specify(by ip:port) multicast group to join

http://www.nmsl.cs.ucsb.edu/MulticastSocketsBook/ has zipped sample code showing

mc_addr.sin_port = thePort;

bind(sock, (struct sockaddr *) &mc_addr, sizeof(mc_addr) ) // set the group port, not local port!
—-
mc_req.imr_multiaddr.s_addr = inet_addr(“224.1.2.3”);

setsockopt(sock, IPPROTO_IP, IP_DROP_MEMBERSHIP,
(void*) &mc_req, sizeof(mc_req) // set the IP by sending a IGMP join-request

Note setsocopt() actually sends a request!

====That’s for multicast receivers.  Multicast senders use a simpler procedure —

mc_addr.sin_addr.s_addr = inet_addr(“224.1.2.3”);
mc_addr.sin_port = htons(thePort);

sendto(sock, send_str, send_len, 0, (struct sockaddr *) &mc_addr, …

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FIX^MOM: exchange connectivity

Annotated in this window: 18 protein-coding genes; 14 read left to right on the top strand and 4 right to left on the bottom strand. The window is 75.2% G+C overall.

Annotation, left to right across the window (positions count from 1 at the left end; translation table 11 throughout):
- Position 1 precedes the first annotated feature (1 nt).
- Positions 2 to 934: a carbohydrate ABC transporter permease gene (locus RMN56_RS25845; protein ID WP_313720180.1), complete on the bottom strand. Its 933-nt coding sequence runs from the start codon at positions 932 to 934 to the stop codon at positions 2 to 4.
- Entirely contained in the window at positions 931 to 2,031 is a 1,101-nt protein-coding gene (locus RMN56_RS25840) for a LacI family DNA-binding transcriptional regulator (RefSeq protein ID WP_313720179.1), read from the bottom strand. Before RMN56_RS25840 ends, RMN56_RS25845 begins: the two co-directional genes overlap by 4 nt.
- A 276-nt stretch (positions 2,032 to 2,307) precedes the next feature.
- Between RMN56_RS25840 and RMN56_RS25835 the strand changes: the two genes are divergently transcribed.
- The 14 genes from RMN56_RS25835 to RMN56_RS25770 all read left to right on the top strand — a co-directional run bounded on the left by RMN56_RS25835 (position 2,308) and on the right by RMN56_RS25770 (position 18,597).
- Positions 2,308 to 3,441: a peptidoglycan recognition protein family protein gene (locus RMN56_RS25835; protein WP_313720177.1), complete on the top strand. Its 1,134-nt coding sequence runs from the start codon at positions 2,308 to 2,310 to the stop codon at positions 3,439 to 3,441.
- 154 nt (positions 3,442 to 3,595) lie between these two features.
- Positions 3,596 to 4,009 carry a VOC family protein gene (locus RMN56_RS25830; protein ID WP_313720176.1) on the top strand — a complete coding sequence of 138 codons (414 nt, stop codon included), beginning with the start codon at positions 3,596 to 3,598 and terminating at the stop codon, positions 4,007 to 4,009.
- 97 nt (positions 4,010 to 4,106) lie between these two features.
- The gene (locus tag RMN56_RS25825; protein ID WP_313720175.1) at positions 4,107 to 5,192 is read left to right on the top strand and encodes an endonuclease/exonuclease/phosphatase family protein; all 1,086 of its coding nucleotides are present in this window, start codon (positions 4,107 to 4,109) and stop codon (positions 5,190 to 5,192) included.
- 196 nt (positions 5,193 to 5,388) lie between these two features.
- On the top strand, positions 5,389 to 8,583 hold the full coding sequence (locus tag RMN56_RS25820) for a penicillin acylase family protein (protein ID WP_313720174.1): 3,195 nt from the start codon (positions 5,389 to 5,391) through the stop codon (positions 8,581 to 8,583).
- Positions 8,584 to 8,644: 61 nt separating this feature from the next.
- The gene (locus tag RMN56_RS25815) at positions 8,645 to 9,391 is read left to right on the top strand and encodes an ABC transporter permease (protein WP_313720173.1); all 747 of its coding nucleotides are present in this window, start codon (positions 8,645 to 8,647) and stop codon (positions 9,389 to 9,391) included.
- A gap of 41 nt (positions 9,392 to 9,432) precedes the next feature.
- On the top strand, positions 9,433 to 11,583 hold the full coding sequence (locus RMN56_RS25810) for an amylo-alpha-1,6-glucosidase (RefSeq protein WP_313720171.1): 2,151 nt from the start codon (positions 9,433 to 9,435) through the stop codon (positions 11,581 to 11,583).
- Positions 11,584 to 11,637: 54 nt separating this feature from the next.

The upshot — some subsystem use FIX not MOM; some subsystem use MOM not FIX. A site could send FIX over MOM (such as RV) but not common.

It’s important to realize FIX is not a type of MOM system. Even though FIX uses messages, I believe they are typically sent over persistent TCP sockets, without middle-ware or buffering/queuing. RTS is actually a good example.

Q: does FIX have a huge message buffer? I think it’s small, like TCP, but TCP has congestion control, so sender will wait for receiver.

Say we (sell-side or buy-side) have a direct connectivity to an exchange. Between exchange and our exterior gateway, it’s all sockets and possibly java NIO — no MOM. Data format could be FIX, or it could be the exchange’s proprietary format — here’s why.